Could this have changed? Possibly. First, Apple now has a huge semis team. So maybe they could hire a few modem architects to manage an internal team that has been repurposed from other areas; and as they have been doing this for a while they may have that institutional modem knowledge already. Second, the relationship among Apple, Qualcomm and Intel is … let’s call it dynamic. A brief recap. Apple sued Qualcomm. Qualcomm countersued. The two are now engaged in a World War Lawsuits, with legal action all over the map. Qualcomm also accused Apple of giving trade secrets to Intel. The heart of the fighting is around Qualcomm’s patent licensing business, beyond scope for this piece, but suffice it to say, those licenses have a lot to do with modem technology. In production phones, Apple appears to have moved entirely to Intel modems. One crucial wrinkle is that Apple may have licensed modem software (all those recipes) from Intel and is running that software on its own A-series processor. This matters in our context because it implies that Apple is trying to move as much silicon content to its own processor design team as possible. They have done this with image processing and power management and a bunch of other areas as well, so it seems logical that they are at least considering moving the modem content as well.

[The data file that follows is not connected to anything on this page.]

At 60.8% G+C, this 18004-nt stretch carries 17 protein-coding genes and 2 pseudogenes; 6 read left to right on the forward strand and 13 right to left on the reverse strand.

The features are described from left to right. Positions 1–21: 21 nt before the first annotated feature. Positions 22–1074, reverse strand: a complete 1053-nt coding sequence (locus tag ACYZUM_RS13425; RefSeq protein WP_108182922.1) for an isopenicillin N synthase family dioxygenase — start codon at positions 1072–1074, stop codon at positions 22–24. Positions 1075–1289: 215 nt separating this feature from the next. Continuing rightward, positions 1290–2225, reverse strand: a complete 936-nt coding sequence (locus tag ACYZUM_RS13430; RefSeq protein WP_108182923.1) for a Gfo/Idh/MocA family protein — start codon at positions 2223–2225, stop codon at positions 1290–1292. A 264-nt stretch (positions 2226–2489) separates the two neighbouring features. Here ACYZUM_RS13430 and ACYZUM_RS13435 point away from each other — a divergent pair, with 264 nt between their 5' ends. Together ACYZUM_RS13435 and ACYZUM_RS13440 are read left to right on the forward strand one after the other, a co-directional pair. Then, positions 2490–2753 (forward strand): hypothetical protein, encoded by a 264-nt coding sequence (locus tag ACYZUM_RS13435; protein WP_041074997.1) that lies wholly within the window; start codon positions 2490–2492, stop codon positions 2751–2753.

Bringing this all together we think Apple is very active in modem technology. Our best guess (and remember this is all just a guess) is that Apple will eventually port a chunk of modem capability to its own processor, but we still think it is unlikely that they want to take on the burden of incorporating the entire modem standards recipe book. For instance, incorporating the repeatable bits for decoding signals while leaving alone the endless standards libraries and use cases. That last bit is messy and labor-intensive, and requires a (large) full-time team just to keep up with the evolving standards, especially with 5G now on the horizon. Ultimately, all of this depends heavily on the outcome of World War Patents. If Qualcomm and Apple find a way to settle their disputes amicably (or at least semi-amicably), then Apple can go back to leveraging Qualcomm’s R&D team to its own ends. There are plenty of other conceivable outcomes, but they will depend heavily on the outcome on the legal front. And we have no way of predicting how that will turn out. It could just be that Apple is hedging its bets, building up its modem expertise and picking off Qualcomm engineers in San Diego, to be prepared for any legal eventuality.